Food - Drink
Why Every Baker Should Have A Frangipane Recipe In Their Back Pocket
By AUTUMN SWIERS
You may not be as familiar with frangipane as you are with jam, dulce de leche, and other sweet spreads used in delicious desserts, but this almond-based paste deserves a spot in your baker's repertoire. Frangipane is a nutty paste that is a key ingredient in famous desserts like Bakewell tarts, Pithivier, and more.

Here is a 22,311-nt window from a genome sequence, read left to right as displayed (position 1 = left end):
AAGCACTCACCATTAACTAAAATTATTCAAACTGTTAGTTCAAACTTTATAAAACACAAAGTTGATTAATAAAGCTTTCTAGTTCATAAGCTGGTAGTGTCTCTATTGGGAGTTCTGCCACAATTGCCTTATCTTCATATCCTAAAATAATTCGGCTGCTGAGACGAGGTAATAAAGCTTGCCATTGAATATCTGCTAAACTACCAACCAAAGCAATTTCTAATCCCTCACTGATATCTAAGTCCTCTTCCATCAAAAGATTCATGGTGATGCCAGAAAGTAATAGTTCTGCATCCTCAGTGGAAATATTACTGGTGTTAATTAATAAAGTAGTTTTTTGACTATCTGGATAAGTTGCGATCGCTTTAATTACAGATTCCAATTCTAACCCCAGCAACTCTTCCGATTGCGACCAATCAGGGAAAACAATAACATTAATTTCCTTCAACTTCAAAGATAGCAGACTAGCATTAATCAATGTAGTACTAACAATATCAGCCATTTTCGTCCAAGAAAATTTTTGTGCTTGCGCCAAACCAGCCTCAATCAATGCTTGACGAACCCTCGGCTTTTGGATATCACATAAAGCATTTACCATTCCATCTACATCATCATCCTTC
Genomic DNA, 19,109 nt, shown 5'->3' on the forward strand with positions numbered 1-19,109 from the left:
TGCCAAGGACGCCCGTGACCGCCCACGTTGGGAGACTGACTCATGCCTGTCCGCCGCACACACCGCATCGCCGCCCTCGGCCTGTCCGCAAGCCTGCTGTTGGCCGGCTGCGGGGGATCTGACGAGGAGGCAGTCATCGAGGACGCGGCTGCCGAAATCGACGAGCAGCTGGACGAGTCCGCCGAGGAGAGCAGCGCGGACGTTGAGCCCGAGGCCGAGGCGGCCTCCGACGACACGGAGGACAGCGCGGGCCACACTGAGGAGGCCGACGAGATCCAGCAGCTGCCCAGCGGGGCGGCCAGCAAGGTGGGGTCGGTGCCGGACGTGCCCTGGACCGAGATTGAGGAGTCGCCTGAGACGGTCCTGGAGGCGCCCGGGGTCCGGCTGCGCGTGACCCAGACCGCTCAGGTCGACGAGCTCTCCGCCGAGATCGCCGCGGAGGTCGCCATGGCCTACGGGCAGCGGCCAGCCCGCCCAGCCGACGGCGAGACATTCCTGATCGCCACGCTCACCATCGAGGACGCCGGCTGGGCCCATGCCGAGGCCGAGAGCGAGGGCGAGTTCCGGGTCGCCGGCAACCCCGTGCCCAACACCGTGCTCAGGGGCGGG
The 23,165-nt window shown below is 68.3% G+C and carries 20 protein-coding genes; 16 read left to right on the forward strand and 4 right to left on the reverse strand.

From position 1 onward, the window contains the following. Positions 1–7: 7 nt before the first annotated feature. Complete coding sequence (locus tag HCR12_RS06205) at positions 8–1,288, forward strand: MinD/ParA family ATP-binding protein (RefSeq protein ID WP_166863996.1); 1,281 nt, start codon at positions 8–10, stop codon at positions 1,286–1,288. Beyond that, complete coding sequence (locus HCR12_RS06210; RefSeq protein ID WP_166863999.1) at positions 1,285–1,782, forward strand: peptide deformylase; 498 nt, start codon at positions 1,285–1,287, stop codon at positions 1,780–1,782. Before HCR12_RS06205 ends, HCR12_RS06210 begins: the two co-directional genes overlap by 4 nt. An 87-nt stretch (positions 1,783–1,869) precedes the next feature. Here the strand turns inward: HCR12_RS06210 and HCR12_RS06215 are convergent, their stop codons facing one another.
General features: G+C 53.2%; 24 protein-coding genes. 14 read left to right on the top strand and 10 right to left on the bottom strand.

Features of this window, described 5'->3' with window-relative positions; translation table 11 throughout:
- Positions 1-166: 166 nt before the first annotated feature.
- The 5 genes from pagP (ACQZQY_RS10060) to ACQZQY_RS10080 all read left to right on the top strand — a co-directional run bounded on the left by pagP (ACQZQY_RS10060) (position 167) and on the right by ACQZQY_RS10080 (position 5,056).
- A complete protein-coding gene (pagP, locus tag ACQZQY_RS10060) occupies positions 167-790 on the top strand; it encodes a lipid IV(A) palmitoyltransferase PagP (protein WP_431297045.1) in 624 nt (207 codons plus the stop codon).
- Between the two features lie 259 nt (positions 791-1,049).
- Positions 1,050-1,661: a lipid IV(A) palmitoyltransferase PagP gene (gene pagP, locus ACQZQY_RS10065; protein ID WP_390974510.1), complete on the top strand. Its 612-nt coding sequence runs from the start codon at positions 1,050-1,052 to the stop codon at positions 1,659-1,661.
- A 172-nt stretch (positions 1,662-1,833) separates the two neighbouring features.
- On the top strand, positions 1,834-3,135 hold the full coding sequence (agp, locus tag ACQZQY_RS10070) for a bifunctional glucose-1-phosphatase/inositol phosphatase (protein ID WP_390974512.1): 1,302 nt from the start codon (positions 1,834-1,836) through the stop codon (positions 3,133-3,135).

The French frangipane might sound similar to Italian marzipan, but marzipan is far more sugary and thick, while frangipane is nuttier and more versatile with a looser texture. To make it, all you need is ten minutes to cream together some butter, sugar, almond flour, eggs, and vanilla or almond extract, by hand or using an electric mixer.
Frangipane is commonly used as a filling in almond croissants, and is delicious paired with fruits, such as in a galette. Martha Stewart's site recommends pairing frangipane with stone fruits like apricots, peaches, cherries, and plums, and you can also infuse it with liqueur or replace the almonds with pistachios, hazelnuts, or pecans.